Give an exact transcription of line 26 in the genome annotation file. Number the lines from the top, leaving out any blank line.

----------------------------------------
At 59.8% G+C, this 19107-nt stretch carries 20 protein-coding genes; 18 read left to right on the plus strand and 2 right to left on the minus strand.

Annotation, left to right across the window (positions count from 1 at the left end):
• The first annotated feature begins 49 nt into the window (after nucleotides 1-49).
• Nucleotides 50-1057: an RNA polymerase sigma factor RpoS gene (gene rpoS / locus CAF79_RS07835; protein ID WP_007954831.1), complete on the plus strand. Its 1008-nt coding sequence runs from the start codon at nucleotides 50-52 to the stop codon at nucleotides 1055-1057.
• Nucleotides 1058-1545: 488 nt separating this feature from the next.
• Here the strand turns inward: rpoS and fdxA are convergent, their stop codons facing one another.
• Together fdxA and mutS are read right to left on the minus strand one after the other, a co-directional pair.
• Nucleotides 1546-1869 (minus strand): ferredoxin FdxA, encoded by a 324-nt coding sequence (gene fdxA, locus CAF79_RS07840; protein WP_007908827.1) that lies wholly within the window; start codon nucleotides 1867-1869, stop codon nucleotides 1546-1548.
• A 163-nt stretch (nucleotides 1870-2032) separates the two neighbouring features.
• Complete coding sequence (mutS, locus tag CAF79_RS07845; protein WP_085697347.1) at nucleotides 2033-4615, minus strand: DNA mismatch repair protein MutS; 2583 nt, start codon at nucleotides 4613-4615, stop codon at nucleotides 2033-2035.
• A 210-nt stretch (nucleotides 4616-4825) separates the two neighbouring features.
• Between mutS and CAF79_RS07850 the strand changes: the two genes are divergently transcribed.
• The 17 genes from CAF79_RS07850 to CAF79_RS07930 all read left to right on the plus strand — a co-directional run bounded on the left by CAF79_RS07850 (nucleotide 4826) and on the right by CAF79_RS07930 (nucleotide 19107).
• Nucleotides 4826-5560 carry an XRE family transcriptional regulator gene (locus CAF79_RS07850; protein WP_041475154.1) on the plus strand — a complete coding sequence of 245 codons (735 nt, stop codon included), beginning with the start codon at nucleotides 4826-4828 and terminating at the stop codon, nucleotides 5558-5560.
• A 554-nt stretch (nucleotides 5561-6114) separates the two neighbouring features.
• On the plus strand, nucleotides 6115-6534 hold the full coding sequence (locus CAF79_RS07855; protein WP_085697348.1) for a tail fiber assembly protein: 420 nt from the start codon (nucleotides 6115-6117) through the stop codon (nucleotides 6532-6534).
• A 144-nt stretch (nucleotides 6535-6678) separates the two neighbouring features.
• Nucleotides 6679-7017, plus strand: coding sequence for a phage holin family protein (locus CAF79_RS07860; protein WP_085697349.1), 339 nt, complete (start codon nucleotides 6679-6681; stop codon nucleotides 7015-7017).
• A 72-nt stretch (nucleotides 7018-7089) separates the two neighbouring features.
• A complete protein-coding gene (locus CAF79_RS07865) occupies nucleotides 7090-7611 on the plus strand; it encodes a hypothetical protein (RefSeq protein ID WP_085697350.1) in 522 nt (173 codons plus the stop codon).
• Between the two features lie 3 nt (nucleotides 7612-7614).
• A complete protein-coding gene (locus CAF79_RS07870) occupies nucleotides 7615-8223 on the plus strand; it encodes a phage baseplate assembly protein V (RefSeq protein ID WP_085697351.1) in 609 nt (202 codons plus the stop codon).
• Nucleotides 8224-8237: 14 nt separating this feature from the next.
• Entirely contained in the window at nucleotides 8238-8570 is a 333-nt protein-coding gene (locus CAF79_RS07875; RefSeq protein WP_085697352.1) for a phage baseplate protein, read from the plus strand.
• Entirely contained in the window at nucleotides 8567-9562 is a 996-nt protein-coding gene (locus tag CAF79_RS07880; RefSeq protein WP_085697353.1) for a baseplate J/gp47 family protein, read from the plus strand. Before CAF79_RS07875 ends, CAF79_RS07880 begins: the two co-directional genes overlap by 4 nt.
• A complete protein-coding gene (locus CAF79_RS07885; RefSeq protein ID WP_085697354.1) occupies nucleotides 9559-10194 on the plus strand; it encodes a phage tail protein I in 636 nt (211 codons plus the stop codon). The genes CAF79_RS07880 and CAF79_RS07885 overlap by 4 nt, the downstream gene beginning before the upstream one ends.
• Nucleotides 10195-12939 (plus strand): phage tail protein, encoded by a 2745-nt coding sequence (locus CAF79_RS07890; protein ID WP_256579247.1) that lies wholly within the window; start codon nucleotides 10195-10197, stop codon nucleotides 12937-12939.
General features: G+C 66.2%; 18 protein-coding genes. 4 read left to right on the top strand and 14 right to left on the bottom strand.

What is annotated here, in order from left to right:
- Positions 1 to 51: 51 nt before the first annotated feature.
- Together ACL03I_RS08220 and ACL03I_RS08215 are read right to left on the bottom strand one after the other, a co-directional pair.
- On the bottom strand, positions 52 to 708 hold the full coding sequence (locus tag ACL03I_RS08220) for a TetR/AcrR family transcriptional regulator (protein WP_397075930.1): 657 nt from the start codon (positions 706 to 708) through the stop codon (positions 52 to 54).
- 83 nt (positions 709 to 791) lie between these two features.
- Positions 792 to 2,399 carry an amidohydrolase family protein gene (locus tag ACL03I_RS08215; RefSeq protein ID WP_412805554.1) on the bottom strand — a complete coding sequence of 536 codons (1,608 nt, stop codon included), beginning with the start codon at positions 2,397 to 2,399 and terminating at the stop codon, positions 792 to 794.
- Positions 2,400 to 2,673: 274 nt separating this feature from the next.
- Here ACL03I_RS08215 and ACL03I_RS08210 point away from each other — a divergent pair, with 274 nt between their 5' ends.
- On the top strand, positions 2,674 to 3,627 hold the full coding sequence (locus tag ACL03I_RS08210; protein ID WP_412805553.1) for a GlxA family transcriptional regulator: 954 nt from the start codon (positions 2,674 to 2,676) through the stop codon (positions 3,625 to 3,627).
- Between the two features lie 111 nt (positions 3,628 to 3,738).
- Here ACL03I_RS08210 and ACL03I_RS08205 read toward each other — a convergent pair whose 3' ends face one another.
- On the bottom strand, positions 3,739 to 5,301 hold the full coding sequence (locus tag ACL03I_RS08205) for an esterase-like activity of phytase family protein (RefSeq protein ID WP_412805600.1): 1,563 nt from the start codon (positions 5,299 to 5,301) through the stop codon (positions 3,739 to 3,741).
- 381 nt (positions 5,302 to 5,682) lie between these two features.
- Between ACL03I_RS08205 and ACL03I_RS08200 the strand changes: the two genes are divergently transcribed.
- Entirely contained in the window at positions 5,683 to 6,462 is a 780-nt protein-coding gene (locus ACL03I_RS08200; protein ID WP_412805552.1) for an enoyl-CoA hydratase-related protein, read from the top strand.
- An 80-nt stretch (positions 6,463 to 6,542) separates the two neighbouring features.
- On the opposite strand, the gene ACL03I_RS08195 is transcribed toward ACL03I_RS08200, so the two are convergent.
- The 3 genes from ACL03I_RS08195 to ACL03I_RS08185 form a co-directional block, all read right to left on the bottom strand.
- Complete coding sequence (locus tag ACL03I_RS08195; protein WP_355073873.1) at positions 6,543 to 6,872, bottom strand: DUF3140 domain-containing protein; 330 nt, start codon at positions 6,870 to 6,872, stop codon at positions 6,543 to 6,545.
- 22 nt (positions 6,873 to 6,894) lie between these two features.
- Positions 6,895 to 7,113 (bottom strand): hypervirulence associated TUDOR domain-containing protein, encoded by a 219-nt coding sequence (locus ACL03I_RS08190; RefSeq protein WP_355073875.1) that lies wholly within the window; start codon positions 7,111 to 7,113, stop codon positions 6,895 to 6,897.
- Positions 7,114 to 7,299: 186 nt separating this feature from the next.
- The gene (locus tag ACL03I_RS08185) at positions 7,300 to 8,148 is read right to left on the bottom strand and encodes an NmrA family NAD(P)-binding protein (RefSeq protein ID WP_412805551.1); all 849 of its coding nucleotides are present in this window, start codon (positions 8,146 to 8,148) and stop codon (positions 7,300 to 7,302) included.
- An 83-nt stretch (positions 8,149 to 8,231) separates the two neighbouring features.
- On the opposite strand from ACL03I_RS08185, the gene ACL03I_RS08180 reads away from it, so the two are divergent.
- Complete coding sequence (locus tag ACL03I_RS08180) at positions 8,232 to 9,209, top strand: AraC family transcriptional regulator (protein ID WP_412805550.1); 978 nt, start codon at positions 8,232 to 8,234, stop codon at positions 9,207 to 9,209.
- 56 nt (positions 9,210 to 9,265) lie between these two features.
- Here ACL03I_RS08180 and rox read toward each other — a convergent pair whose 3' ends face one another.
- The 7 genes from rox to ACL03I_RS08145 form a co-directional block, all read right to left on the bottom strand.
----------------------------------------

• A complete protein-coding gene (locus CAF79_RS07885; RefSeq protein ID WP_085697354.1) occupies nucleotides 9559-10194 on the plus strand; it encodes a phage tail protein I in 636 nt (211 codons plus the stop codon). The genes CAF79_RS07880 and CAF79_RS07885 overlap by 4 nt, the downstream gene beginning before the upstream one ends.